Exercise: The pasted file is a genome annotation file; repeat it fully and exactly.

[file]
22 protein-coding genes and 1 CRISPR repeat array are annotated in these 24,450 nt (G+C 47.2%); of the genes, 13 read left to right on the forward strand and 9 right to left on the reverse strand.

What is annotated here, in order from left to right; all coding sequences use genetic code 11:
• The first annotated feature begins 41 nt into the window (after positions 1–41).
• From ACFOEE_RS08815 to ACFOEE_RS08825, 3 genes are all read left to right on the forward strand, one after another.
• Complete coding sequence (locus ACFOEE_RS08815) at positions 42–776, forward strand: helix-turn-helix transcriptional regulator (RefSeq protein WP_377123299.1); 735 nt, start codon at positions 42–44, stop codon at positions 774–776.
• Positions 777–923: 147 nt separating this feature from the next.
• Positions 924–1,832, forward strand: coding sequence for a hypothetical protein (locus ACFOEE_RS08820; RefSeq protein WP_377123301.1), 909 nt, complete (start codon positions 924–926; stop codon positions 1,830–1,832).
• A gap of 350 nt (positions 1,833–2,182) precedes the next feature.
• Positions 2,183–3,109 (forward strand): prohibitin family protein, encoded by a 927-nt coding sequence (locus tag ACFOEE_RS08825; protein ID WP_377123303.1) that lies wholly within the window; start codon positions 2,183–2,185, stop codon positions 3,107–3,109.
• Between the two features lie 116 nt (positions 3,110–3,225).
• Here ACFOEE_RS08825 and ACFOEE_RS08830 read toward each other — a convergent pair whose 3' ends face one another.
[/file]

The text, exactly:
22 protein-coding genes and 1 CRISPR repeat array are annotated in these 24,450 nt (G+C 47.2%); of the genes, 13 read left to right on the forward strand and 9 right to left on the reverse strand.

What is annotated here, in order from left to right; all coding sequences use genetic code 11:
• The first annotated feature begins 41 nt into the window (after positions 1–41).
• From ACFOEE_RS08815 to ACFOEE_RS08825, 3 genes are all read left to right on the forward strand, one after another.
• Complete coding sequence (locus ACFOEE_RS08815) at positions 42–776, forward strand: helix-turn-helix transcriptional regulator (RefSeq protein WP_377123299.1); 735 nt, start codon at positions 42–44, stop codon at positions 774–776.
• Positions 777–923: 147 nt separating this feature from the next.
• Positions 924–1,832, forward strand: coding sequence for a hypothetical protein (locus ACFOEE_RS08820; RefSeq protein WP_377123301.1), 909 nt, complete (start codon positions 924–926; stop codon positions 1,830–1,832).
• A gap of 350 nt (positions 1,833–2,182) precedes the next feature.
• Positions 2,183–3,109 (forward strand): prohibitin family protein, encoded by a 927-nt coding sequence (locus tag ACFOEE_RS08825; protein ID WP_377123303.1) that lies wholly within the window; start codon positions 2,183–2,185, stop codon positions 3,107–3,109.
• Between the two features lie 116 nt (positions 3,110–3,225).
• Here ACFOEE_RS08825 and ACFOEE_RS08830 read toward each other — a convergent pair whose 3' ends face one another.